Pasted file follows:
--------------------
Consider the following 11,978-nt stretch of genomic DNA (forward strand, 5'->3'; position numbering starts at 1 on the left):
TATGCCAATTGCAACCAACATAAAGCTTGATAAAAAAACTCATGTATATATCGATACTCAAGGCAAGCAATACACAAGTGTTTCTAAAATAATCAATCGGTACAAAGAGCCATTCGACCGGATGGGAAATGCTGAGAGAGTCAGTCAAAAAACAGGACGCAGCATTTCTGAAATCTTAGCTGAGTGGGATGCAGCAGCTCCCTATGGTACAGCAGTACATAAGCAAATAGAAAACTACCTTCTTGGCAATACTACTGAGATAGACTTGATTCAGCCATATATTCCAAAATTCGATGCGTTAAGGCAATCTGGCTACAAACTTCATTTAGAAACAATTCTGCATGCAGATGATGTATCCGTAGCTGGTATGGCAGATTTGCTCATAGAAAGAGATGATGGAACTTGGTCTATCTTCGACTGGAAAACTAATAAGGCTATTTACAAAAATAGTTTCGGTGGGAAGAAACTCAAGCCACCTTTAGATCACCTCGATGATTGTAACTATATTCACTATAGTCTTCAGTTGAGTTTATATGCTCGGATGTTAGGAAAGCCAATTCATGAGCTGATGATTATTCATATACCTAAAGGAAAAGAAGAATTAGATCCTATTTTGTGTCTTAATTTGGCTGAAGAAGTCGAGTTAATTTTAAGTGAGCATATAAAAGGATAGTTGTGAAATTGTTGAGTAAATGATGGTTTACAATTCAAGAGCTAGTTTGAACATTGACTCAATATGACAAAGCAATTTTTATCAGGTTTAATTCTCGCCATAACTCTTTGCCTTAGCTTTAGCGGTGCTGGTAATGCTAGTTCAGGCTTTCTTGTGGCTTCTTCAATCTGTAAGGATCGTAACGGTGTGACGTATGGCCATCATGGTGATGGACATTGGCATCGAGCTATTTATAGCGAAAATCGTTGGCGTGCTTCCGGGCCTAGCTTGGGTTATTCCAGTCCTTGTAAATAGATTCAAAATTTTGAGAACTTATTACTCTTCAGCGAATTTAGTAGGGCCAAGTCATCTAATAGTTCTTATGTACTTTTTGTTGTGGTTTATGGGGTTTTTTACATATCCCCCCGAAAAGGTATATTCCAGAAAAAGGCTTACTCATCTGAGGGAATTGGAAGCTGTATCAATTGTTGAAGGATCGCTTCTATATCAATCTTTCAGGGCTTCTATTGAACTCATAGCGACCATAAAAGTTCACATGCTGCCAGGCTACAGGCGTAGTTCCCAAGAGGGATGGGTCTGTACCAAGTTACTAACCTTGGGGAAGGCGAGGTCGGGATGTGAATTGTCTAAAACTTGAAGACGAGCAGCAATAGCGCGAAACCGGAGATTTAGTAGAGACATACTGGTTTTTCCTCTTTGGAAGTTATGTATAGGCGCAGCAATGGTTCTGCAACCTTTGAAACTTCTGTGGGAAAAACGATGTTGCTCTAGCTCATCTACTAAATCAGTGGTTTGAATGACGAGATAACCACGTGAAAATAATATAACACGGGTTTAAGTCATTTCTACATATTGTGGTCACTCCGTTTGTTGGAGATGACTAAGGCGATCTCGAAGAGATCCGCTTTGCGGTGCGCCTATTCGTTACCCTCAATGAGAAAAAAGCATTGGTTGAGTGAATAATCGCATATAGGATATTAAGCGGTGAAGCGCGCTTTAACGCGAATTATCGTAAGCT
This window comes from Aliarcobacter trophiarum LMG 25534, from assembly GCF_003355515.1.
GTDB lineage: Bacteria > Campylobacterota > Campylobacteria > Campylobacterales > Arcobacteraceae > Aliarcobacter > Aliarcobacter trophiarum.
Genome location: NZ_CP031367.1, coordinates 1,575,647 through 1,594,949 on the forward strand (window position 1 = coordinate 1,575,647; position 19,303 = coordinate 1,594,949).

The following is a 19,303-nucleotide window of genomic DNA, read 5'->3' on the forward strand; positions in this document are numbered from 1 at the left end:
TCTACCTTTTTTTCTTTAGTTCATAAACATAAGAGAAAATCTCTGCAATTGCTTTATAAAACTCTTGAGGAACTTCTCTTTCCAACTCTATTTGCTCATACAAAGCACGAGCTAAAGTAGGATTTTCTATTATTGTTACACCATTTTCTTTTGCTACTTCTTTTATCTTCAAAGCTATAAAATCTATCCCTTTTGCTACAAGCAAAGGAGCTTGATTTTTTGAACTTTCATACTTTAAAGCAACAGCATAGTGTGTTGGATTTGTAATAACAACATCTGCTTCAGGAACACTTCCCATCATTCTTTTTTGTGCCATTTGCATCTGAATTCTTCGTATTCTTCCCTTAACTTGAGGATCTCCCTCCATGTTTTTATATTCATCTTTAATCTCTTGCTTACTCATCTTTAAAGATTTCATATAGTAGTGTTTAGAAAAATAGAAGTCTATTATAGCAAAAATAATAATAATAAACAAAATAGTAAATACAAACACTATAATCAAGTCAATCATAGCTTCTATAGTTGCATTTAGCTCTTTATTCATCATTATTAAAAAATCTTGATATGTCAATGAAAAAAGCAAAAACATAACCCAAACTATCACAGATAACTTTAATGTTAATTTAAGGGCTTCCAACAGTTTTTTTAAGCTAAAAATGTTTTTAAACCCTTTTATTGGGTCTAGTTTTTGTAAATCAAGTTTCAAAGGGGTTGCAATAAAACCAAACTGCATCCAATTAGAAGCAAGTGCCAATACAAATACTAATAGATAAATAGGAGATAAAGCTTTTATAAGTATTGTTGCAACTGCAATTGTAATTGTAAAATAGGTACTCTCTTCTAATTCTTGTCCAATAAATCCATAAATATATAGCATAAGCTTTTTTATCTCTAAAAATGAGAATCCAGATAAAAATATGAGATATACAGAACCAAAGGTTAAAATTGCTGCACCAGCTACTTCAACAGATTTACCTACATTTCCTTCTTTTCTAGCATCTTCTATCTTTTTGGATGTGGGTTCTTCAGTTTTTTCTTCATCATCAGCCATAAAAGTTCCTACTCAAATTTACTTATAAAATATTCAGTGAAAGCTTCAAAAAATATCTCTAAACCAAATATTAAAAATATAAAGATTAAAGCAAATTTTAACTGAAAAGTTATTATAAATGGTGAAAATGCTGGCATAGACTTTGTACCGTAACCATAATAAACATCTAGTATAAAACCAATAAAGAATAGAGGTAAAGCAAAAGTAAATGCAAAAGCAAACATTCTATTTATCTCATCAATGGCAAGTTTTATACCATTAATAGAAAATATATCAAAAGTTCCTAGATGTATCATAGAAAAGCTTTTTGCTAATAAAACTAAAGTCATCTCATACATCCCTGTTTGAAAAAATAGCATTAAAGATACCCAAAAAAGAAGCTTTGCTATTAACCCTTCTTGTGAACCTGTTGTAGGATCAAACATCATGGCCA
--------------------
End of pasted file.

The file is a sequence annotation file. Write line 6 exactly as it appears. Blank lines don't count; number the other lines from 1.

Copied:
The following is a 19,303-nucleotide window of genomic DNA, read 5'->3' on the forward strand; positions in this document are numbered from 1 at the left end: